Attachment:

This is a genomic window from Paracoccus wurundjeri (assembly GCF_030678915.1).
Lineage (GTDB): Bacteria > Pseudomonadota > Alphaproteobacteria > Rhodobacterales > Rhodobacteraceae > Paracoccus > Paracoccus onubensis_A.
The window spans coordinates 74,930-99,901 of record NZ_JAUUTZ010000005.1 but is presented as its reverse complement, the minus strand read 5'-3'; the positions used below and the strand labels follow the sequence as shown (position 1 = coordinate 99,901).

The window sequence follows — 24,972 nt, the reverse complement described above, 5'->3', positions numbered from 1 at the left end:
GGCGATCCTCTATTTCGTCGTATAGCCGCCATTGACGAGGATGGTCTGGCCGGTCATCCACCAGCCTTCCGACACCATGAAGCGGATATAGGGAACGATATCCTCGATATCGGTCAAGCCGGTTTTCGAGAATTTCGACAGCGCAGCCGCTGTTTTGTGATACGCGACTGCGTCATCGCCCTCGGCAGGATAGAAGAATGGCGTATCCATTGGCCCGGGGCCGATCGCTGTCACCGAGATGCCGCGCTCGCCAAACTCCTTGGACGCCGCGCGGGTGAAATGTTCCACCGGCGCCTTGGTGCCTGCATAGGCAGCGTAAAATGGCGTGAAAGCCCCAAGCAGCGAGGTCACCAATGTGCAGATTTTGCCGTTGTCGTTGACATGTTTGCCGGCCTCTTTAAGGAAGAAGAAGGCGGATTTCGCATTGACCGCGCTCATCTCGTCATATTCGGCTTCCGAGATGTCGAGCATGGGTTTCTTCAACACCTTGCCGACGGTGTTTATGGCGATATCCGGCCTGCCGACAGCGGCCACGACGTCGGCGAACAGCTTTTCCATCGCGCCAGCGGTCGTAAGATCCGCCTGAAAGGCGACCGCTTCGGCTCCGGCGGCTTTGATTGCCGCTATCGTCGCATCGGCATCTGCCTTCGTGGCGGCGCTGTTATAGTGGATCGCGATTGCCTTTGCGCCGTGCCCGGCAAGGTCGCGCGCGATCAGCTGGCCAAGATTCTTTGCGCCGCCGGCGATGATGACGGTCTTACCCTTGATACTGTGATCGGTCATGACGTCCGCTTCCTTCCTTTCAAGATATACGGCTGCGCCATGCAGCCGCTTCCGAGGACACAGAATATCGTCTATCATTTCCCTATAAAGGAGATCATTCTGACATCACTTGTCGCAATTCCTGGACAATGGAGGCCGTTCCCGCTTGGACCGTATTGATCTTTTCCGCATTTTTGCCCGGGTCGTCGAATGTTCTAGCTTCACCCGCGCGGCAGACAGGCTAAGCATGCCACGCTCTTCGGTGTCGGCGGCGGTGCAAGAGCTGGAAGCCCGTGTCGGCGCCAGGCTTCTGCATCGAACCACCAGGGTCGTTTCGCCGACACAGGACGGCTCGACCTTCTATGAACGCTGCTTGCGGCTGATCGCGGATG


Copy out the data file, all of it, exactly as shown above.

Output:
This is a genomic window from Paracoccus wurundjeri (assembly GCF_030678915.1).
Lineage (GTDB): Bacteria > Pseudomonadota > Alphaproteobacteria > Rhodobacterales > Rhodobacteraceae > Paracoccus > Paracoccus onubensis_A.
The window spans coordinates 74,930-99,901 of record NZ_JAUUTZ010000005.1 but is presented as its reverse complement, the minus strand read 5'-3'; the positions used below and the strand labels follow the sequence as shown (position 1 = coordinate 99,901).

The window sequence follows — 24,972 nt, the reverse complement described above, 5'->3', positions numbered from 1 at the left end:
GGCGATCCTCTATTTCGTCGTATAGCCGCCATTGACGAGGATGGTCTGGCCGGTCATCCACCAGCCTTCCGACACCATGAAGCGGATATAGGGAACGATATCCTCGATATCGGTCAAGCCGGTTTTCGAGAATTTCGACAGCGCAGCCGCTGTTTTGTGATACGCGACTGCGTCATCGCCCTCGGCAGGATAGAAGAATGGCGTATCCATTGGCCCGGGGCCGATCGCTGTCACCGAGATGCCGCGCTCGCCAAACTCCTTGGACGCCGCGCGGGTGAAATGTTCCACCGGCGCCTTGGTGCCTGCATAGGCAGCGTAAAATGGCGTGAAAGCCCCAAGCAGCGAGGTCACCAATGTGCAGATTTTGCCGTTGTCGTTGACATGTTTGCCGGCCTCTTTAAGGAAGAAGAAGGCGGATTTCGCATTGACCGCGCTCATCTCGTCATATTCGGCTTCCGAGATGTCGAGCATGGGTTTCTTCAACACCTTGCCGACGGTGTTTATGGCGATATCCGGCCTGCCGACAGCGGCCACGACGTCGGCGAACAGCTTTTCCATCGCGCCAGCGGTCGTAAGATCCGCCTGAAAGGCGACCGCTTCGGCTCCGGCGGCTTTGATTGCCGCTATCGTCGCATCGGCATCTGCCTTCGTGGCGGCGCTGTTATAGTGGATCGCGATTGCCTTTGCGCCGTGCCCGGCAAGGTCGCGCGCGATCAGCTGGCCAAGATTCTTTGCGCCGCCGGCGATGATGACGGTCTTACCCTTGATACTGTGATCGGTCATGACGTCCGCTTCCTTCCTTTCAAGATATACGGCTGCGCCATGCAGCCGCTTCCGAGGACACAGAATATCGTCTATCATTTCCCTATAAAGGAGATCATTCTGACATCACTTGTCGCAATTCCTGGACAATGGAGGCCGTTCCCGCTTGGACCGTATTGATCTTTTCCGCATTTTTGCCCGGGTCGTCGAATGTTCTAGCTTCACCCGCGCGGCAGACAGGCTAAGCATGCCACGCTCTTCGGTGTCGGCGGCGGTGCAAGAGCTGGAAGCCCGTGTCGGCGCCAGGCTTCTGCATCGAACCACCAGGGTCGTTTCGCCGACACAGGACGGCTCGACCTTCTATGAACGCTGCTTGCGGCTGATCGCGGATG